Navigator Award Finalist: Lance Hedquist, City Administrator, South Sioux City, Neb.


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This is the 21st in a series of profiles on the 50 finalists for Route Fifty’s Navigator Awards program. The first 10 finalists were from the Government Allies and Cross-Sector Partners category. Finalists 11-20 were from the Agency and Department Leadership category. Finalists 21-30 were from the Executive Leadership category. Finalists 31-40 were from the Next Generation category. Finalists 41-50 were from the Data and IT Innovators category. Explore our complete list of 50 finalists.​

Local officials in South Sioux City earlier this month decided to pursue a $200,000 Nebraska Environmental Trust grant to fund installment of six hydroelectric turbines along the Missouri River.

The city expects that the turbines will provide additional electricity to the northeast Nebraska city and the investment will pay for itself at a rate of $450 daily.

Brought about through a public-private partnership with Bowling Green, Kentucky-based manufacturer Green Star Gasifiers—a frequent South Sioux City collaborator—the new infrastructure is part of a diverse municipal strategy for clean, renewable, sustainable energy.

“Right now, [the Missouri River] has 32,000 cubic feet a second of water going downstream. Obviously, it runs year-round,” City Administrator Lance Hedquist, a Route Fifty Navigator Award finalist in the Executive Leadership category, told Nebraska Radio Network. “If we can harness some of that power to produce some electricity that’s good for the environment, reduces the cost for the citizens, we’re foolish not to proceed with it.”

The turbines are Hedquist’s idea, and it’s that kind of creativity that has Green Star relocating its headquarters to the city. South Sioux City already installed one of the company’s biomass gasification systems to burn and convert tree branches and other green waste into electricity powering its Scenic Park Campground.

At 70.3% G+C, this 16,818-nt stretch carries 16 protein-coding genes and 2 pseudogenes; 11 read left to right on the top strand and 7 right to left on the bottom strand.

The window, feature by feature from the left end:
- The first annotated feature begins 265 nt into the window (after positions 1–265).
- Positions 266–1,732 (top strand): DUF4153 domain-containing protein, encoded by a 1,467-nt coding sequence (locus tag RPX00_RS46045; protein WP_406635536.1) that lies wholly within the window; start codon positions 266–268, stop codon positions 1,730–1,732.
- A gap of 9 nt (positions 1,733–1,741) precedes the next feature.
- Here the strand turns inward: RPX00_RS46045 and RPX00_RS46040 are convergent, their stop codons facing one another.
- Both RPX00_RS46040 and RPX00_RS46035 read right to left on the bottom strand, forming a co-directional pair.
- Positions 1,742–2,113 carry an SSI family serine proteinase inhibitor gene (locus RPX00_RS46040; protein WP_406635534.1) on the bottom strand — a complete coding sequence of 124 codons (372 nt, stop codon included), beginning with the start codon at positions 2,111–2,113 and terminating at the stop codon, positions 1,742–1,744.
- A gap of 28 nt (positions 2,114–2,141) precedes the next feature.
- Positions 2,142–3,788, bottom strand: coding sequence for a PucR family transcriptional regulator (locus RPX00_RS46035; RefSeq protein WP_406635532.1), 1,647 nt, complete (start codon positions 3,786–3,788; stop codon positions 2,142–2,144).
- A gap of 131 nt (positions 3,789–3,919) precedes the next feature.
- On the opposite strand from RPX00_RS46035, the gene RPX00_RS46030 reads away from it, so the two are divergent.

In August, the city sold seven acres to Green Star for a larger, $3.75 million renewable fuels plant that will provide 8 percent of the electricity needed to run its water treatment plant for a combined $40,000 savings, reported the Sioux City Journal.

Hedquist and and his colleagues in the South Sioux City government remain hard at working securing other partners in reducing emissions while generating energy and money savings, including San Mateo, California-based SolarCity, which purchased 21 acres in the city to locate Nebraska’s largest solar farm, which is now producing 3 megawatts of clean energy.

South Sioux City is also working on buying electric cars for its employees.

“As we have said before, residents of South Sioux City should appreciate efforts by local government leaders to, through a diversified strategy, save money by reducing electricity costs and support production of green, renewable forms of energy,” Sioux City Journal’s editorial board recently wrote.

Dave Nyczepir is a News Editor at Government Executive’s Route Fifty and is based in Washington D.C.

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